Ponderosa pines have long history in the foothills

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By Sylvia Brockner

I am still at Elk Run Assisted Living and therefore my list of birds seen this week is limited and small.

Out of my windows, which are on a corner and look both north and east, I have seen very few birds. A pair of robins have a nest nearby, a small flock of house finches flit in and out of some nearby shrubs several times a day, and 10 common crows spend a good bit of time each day picking up bits of food dropped by the children on a nearby school playground.

This seems to be an endless supply of food, which is renewed each day. I wonder if the children eat even half of their lunches or what proportion of it is dropped to be consumed later by the crows. At any rate, they have found a good thing and clean the playground thoroughly every afternoon.

With my less-than-exciting list of three species of birds, I tried to look at botanical objects.

Most of the area around the buildings is mowed, so there is little to see other than spring green grass, which has already been mowed once this year. In one small area below my window is a low mound, which I think was once a flowerbed.

Because of its mound shape, it has not been mowed, and I can see tall grass and some wild mustard with their four-petaled bright yellow flowers growing there. This mustard is also very common in nearby Elk Meadow, so I am not surprised to see it here.

The only other flowers I see are dabs of golden yellow dandelions among the mowed grass. I have always loved dandelions from the time I was big enough to blow their fluffy seeds from the flower heads and still do to this day, even if most people despise them because they grow in their lawn. If they were just a bit rarer and difficult to find, they would be listed as a flowering weed, but almost everywhere they are on the local noxious weed list because they are neither rare nor native.

The best part of the view from my window is a large ponderosa pine that is probably no more than 30 feet away. My guess is that this tree is about 100 years old, and it probably is more amazed at what it sees around it than I am.

Ponderosa pines are very slow growing. During their first 25 years, they barely make enough growth to compete with the tall grasses.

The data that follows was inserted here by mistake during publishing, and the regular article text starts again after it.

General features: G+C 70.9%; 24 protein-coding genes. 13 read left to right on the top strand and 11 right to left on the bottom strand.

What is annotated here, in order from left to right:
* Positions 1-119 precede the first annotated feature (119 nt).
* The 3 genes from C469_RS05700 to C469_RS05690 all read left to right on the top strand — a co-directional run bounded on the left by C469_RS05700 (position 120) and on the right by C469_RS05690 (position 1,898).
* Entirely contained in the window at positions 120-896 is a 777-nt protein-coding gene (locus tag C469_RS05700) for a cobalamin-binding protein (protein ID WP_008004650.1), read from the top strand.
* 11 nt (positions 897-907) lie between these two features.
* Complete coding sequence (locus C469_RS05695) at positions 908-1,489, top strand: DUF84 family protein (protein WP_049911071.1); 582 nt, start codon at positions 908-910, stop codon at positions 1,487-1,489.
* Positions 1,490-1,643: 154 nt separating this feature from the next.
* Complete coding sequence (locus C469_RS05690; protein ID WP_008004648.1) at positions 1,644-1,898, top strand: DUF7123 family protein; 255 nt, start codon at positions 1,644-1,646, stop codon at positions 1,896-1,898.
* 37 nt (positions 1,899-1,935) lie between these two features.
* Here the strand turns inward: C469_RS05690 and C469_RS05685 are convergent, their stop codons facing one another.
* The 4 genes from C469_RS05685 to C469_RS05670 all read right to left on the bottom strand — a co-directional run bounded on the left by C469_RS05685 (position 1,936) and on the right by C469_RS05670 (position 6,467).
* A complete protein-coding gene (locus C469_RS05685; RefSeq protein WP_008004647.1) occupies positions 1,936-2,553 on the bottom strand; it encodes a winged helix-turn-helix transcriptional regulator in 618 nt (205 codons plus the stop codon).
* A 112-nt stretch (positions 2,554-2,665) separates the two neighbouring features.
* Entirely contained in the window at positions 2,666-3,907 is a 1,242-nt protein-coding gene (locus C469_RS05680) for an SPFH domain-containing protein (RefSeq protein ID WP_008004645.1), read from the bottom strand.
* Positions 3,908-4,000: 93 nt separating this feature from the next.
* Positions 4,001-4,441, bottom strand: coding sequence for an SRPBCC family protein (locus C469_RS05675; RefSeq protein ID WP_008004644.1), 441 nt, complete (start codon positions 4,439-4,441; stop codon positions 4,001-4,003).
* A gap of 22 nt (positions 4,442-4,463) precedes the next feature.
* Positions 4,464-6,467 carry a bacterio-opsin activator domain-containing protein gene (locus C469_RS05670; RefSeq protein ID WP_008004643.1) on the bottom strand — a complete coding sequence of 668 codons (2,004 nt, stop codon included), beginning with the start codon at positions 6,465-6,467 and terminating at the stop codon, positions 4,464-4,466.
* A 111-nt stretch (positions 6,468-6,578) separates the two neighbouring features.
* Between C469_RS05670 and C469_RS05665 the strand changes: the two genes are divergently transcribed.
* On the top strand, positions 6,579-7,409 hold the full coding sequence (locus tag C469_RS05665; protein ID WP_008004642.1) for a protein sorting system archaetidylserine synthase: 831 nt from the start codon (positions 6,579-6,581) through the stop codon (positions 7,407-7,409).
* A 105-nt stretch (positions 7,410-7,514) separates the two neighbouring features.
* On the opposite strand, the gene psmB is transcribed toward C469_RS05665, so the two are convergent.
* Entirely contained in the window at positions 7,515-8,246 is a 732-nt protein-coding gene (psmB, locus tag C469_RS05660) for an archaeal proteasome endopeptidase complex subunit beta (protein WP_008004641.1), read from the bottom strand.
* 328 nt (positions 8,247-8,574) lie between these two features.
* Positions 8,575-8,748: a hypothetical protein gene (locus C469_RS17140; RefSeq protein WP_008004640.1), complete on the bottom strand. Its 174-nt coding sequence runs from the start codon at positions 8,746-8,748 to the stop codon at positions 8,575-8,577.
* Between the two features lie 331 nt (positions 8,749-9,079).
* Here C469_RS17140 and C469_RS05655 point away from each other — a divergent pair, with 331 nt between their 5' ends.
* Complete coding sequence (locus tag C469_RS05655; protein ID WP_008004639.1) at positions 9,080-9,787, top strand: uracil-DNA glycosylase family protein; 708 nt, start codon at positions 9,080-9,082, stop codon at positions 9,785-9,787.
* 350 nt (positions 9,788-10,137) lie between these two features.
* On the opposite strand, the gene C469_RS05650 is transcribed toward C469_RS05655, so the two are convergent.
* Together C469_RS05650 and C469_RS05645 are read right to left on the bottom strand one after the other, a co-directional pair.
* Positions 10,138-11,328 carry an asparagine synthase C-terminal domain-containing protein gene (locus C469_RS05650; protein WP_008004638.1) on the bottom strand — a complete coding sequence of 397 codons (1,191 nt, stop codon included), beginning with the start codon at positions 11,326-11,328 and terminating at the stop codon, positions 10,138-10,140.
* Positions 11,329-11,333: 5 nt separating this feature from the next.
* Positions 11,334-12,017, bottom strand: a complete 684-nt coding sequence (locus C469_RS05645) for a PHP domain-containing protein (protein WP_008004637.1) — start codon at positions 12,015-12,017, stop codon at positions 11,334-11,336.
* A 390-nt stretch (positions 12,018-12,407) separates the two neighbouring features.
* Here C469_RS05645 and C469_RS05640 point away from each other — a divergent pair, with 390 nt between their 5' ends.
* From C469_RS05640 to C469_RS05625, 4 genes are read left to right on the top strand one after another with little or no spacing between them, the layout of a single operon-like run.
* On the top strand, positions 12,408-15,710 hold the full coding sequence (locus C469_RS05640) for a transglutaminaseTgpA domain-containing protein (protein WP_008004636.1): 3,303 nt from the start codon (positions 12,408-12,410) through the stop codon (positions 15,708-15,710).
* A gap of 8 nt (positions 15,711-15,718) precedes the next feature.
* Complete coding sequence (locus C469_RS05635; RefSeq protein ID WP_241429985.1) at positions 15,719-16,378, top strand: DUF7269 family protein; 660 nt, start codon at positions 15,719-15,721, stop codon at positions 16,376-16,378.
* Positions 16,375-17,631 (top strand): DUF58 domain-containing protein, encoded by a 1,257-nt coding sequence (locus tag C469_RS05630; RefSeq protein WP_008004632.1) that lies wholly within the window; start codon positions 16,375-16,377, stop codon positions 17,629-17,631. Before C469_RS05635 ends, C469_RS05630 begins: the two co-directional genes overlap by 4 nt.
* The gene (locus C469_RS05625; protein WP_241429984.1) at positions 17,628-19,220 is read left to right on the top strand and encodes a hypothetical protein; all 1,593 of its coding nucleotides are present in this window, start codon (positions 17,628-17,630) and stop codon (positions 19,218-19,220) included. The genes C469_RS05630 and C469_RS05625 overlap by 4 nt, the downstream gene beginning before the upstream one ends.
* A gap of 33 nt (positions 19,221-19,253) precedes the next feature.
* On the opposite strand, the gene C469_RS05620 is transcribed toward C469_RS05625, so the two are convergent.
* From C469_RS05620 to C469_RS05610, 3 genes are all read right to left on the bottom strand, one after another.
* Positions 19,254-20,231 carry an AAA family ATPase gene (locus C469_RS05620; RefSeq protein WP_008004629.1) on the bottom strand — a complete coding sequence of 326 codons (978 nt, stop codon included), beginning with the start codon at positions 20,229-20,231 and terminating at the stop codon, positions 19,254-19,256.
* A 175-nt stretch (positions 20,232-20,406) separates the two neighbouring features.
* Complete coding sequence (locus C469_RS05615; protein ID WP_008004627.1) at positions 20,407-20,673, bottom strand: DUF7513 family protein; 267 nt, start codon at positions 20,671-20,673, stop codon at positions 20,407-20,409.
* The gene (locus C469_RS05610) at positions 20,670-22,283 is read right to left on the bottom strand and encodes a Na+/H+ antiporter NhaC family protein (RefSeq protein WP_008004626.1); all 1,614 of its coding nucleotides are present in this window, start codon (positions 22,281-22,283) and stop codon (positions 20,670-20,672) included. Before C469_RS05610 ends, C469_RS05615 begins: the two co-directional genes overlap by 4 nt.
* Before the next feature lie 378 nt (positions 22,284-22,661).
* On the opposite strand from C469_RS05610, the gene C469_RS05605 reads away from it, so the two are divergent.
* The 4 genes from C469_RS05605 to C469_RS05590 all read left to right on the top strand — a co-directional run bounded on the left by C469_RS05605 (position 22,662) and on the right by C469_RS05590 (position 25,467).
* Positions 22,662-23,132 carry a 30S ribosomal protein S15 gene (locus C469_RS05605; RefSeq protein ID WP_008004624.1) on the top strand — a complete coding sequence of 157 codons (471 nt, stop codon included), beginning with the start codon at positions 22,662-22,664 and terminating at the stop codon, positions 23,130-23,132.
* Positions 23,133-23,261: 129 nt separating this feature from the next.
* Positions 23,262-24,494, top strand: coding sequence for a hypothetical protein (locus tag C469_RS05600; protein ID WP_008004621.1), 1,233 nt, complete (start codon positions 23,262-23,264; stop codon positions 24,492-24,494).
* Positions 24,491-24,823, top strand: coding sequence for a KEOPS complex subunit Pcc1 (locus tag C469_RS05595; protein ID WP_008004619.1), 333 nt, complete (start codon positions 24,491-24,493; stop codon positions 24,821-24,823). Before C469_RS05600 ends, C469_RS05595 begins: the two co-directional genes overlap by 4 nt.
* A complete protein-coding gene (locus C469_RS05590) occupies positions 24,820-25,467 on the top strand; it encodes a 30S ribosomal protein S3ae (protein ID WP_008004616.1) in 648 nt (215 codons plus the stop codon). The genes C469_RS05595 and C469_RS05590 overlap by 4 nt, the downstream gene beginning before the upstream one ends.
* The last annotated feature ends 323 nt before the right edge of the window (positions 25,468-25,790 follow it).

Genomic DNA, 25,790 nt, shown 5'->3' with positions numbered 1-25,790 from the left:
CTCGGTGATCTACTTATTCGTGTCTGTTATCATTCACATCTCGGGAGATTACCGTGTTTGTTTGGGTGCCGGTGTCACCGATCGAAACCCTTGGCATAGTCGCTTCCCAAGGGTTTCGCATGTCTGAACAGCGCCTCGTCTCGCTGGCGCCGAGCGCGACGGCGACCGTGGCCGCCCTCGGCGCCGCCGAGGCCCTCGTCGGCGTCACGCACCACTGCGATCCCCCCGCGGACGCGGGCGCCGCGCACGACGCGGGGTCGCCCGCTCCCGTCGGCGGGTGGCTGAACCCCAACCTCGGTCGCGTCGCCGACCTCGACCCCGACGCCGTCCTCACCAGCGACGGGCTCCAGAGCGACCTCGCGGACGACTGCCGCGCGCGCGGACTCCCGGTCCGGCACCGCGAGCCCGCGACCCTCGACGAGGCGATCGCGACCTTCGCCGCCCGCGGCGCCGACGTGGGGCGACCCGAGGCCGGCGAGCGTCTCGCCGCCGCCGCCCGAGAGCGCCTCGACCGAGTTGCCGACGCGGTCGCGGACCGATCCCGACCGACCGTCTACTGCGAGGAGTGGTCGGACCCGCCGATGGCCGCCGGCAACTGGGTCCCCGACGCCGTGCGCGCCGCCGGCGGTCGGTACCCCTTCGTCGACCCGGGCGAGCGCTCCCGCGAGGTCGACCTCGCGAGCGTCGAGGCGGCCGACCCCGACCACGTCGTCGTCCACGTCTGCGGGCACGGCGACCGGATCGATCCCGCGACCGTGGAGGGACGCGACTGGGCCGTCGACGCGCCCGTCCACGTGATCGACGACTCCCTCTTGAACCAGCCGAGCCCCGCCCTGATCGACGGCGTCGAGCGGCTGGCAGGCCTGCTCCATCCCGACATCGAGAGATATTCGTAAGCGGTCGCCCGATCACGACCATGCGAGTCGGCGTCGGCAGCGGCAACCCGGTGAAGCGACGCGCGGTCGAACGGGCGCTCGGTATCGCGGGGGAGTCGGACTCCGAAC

Ponderosa pines are sun lovers and keep reaching up to keep their crown in the sun. They come up in groups where their seeds have fallen and now begin to shade each other out. Smaller, weaker trees die out, lower branches die on the trees as the trunks grow straight and tall, reaching for the sun. The tree outside my window is old enough that I can see the irregular scales of bark, and the tree trunk gleams red in the morning sun. Therefore, this pine is also called “red pine” by the men who cut them.

They are also often called “yellow pine” by lumbermen and contractors, and are the most commonly cut timber tree in the western states.

However, this may change in the near future because ponderosa pines are so slow growing, a man can seldom profit from planting them in his lifetime. Other trees that grow more rapidly are preferred for reforesting cut-over areas and are more commonly used in areas that have enough moisture to support them.

It is the yellow color of the freshly cut timber that gives it the common name of yellow pine. As ponderosa pines grow older, the bark thickens and forms a scaly appearance on the trees. It is so thick that it can withstand minor fires, and many old ponderosa pines show charcoal burned areas around their bases. Yet, thanks to their thick bark, they have survived.

The name ponderosa comes from the latin and means heavy. So, these trees are well named for the wood is very heavy. The tree grows in many parts of the west. The bigger trees grow farther west where there is more rainfall.

Our local ponderosa pines are a small subspecies that has developed in our drier climate. Yellow pine is still the most available timber in most of the world. It is used in many forms of construction.

It is not unusual to see big ponderosa pines in yards in the area, where they have been protected over the years, but few trees seen locally are more than 200 to 300 years old because the older ones having been cut for timber in the yearly days. However, you can see many places where ponderosa pines were cut and dragged so today there are rows of ponderosa pines when the seeds feel into their roadside ditches.

This could be a sadly barren area were it not for the ponderosa pines because the only other trees that grow here are willows, blue spruce and Douglas fir, all of which grow in the stream valleys or on north-facing slopes where they get more moisture. We should be thankful for the sun-loving ponderosas.